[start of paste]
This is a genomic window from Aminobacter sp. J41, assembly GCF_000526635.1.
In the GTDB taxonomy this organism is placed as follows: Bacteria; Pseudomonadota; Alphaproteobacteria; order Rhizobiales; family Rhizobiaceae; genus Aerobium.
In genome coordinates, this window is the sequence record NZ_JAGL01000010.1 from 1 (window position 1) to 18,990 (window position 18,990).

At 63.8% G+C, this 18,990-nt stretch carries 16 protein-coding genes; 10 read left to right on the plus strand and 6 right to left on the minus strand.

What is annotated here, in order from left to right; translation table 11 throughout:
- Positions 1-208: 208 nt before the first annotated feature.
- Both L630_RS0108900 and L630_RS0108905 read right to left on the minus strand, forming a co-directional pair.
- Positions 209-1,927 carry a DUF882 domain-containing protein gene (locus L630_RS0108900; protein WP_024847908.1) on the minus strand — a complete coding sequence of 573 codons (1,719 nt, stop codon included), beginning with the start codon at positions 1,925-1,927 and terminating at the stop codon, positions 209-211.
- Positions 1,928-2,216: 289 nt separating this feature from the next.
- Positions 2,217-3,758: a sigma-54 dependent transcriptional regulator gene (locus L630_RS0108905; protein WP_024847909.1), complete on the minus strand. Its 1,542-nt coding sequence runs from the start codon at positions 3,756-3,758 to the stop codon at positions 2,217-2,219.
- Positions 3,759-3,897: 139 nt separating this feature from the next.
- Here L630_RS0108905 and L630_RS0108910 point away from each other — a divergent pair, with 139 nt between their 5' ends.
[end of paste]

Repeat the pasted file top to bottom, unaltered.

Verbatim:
This is a genomic window from Aminobacter sp. J41, assembly GCF_000526635.1.
In the GTDB taxonomy this organism is placed as follows: Bacteria; Pseudomonadota; Alphaproteobacteria; order Rhizobiales; family Rhizobiaceae; genus Aerobium.
In genome coordinates, this window is the sequence record NZ_JAGL01000010.1 from 1 (window position 1) to 18,990 (window position 18,990).

At 63.8% G+C, this 18,990-nt stretch carries 16 protein-coding genes; 10 read left to right on the plus strand and 6 right to left on the minus strand.

What is annotated here, in order from left to right; translation table 11 throughout:
- Positions 1-208: 208 nt before the first annotated feature.
- Both L630_RS0108900 and L630_RS0108905 read right to left on the minus strand, forming a co-directional pair.
- Positions 209-1,927 carry a DUF882 domain-containing protein gene (locus L630_RS0108900; protein WP_024847908.1) on the minus strand — a complete coding sequence of 573 codons (1,719 nt, stop codon included), beginning with the start codon at positions 1,925-1,927 and terminating at the stop codon, positions 209-211.
- Positions 1,928-2,216: 289 nt separating this feature from the next.
- Positions 2,217-3,758: a sigma-54 dependent transcriptional regulator gene (locus L630_RS0108905; protein WP_024847909.1), complete on the minus strand. Its 1,542-nt coding sequence runs from the start codon at positions 3,756-3,758 to the stop codon at positions 2,217-2,219.
- Positions 3,759-3,897: 139 nt separating this feature from the next.
- Here L630_RS0108905 and L630_RS0108910 point away from each other — a divergent pair, with 139 nt between their 5' ends.